Prosecutors introduced evidence that Massey – and the Upper Big Branch Mine in particular – racked up far more serious safety and health violations than other mines operated by other major coal producers. Prosecutors alleged that these violations could easily have been prevented, but Blankenship refused to hire additional miners to do things like spread adequate amounts of crushed limestone or “rock dust” to dilute explosive coal dust generated by mining. The government also noted specific examples where Blankenship refused budget requests for a new ventilation shaft and rock-dusting machine for the Upper Big Branch Mine.
“The defendant ran Massey in a way that violating mine laws was inevitable, and he knew it,” U.S. Attorney Booth Goodwin told jurors during closing arguments on Nov 17. “He knew that you simply could not mine the amount of coal he demanded with the limited amount of people he was willing to devote and the resources that he was willing to devote without breaking the law. And he kept right on doing it.”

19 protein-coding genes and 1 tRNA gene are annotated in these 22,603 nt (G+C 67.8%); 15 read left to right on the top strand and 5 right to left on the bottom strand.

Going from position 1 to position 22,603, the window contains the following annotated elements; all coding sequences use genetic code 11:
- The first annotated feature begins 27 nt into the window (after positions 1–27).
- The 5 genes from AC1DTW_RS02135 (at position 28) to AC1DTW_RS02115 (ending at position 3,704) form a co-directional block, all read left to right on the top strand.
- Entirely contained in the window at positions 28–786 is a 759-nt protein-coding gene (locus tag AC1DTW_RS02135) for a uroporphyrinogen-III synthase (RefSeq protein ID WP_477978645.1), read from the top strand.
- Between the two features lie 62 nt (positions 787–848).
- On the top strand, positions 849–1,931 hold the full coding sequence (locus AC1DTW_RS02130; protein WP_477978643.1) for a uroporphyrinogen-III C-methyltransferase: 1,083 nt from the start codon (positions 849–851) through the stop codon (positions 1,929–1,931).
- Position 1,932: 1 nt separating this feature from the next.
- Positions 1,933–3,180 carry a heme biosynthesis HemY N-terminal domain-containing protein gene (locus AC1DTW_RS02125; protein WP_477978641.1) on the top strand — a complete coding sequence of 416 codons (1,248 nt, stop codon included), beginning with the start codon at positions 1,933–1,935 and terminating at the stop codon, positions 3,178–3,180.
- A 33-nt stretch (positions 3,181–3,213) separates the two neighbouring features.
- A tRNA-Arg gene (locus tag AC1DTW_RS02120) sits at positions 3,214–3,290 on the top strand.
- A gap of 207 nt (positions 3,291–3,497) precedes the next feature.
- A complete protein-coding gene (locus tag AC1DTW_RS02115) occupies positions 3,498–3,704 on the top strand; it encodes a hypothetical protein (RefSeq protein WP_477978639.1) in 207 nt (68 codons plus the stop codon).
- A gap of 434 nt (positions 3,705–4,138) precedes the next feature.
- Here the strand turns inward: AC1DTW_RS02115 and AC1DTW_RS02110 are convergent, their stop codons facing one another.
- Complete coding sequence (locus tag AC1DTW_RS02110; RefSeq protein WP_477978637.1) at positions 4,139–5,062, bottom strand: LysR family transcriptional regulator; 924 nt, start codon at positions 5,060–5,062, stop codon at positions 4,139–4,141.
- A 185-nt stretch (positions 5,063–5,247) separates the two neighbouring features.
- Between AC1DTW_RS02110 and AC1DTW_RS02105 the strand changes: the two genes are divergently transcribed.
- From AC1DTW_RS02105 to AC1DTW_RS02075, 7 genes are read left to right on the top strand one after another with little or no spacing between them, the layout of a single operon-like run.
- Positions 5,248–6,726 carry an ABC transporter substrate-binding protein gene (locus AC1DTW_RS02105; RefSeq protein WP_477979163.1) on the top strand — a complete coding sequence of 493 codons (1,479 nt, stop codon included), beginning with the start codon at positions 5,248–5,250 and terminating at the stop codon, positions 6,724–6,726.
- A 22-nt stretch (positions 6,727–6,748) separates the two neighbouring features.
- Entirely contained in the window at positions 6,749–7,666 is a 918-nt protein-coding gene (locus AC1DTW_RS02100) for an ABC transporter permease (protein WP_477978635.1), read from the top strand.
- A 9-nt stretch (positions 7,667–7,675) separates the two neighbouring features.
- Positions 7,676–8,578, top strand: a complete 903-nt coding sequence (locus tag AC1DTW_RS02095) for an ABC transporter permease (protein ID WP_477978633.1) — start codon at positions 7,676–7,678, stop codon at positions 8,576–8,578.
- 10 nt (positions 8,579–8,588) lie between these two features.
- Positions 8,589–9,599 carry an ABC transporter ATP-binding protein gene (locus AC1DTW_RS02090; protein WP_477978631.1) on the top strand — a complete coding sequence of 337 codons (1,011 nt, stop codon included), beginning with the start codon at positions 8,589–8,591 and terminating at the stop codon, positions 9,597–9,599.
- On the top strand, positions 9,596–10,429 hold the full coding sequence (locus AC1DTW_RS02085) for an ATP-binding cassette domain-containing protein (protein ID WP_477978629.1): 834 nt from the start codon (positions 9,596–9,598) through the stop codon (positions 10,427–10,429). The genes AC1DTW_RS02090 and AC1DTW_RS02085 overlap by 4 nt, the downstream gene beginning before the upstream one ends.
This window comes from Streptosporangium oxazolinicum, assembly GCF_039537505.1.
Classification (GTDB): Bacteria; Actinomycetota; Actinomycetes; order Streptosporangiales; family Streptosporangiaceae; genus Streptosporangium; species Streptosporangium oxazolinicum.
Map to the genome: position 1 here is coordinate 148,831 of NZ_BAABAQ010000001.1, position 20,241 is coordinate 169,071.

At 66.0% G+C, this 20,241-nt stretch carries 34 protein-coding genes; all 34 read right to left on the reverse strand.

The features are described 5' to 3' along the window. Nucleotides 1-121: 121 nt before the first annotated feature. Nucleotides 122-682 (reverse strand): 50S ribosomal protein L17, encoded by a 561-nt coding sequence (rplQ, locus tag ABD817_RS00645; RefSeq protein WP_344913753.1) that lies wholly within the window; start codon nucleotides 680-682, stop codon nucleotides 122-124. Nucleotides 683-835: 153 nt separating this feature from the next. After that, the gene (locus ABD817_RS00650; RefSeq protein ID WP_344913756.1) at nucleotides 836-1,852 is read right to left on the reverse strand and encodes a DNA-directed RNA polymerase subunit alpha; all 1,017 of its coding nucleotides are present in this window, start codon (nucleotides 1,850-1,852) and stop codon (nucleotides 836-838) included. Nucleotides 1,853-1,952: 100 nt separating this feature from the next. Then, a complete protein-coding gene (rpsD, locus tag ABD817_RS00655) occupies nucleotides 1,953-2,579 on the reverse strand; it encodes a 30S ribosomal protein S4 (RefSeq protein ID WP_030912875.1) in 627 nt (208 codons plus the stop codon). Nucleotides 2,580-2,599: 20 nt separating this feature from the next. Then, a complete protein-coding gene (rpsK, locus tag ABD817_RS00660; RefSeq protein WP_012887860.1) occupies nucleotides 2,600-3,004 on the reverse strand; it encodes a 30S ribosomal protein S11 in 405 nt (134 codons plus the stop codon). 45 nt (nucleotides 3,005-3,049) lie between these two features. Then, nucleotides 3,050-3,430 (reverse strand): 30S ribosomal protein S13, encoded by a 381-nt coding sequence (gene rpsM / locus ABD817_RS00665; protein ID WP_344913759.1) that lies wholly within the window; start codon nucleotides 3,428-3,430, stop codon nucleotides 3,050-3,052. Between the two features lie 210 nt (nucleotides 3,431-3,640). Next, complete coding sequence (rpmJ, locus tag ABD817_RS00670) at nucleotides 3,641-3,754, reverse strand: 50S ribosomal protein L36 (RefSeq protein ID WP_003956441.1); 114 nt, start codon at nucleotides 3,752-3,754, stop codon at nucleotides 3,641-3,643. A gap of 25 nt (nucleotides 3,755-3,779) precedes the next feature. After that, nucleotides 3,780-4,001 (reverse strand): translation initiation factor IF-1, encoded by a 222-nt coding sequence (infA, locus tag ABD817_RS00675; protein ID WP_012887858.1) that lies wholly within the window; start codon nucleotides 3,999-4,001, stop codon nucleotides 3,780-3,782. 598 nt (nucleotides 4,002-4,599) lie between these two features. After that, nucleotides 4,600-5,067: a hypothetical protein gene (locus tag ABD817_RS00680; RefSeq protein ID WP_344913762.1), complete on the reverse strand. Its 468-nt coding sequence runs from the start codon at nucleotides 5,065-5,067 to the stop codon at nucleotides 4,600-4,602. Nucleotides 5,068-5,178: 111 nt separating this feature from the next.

Lead defense lawyer Bill Taylor responded that the government had not proven its case to the “reasonable doubt” standard required in criminal cases.
“There’s no proof that Don Blankenship agreed with anyone else, with others, unnamed so far, to commit willful violations of MSHA regulations at the Upper Big Branch Mine,” Taylor said during his closing.
Goodwin responded that the conspiracy charge didn’t require an overt or spoken agreement by Blankenship to take part in the scheme. He compared the concept to a “drug kingpin who doesn’t need to know about every drug sale that is made by one of his street corner drug dealers.”
“The defendant doesn’t need to know the details about every violation of mine safety laws in order to be guilty of conspiracy,” Goodwin said. “He was the kingpin.”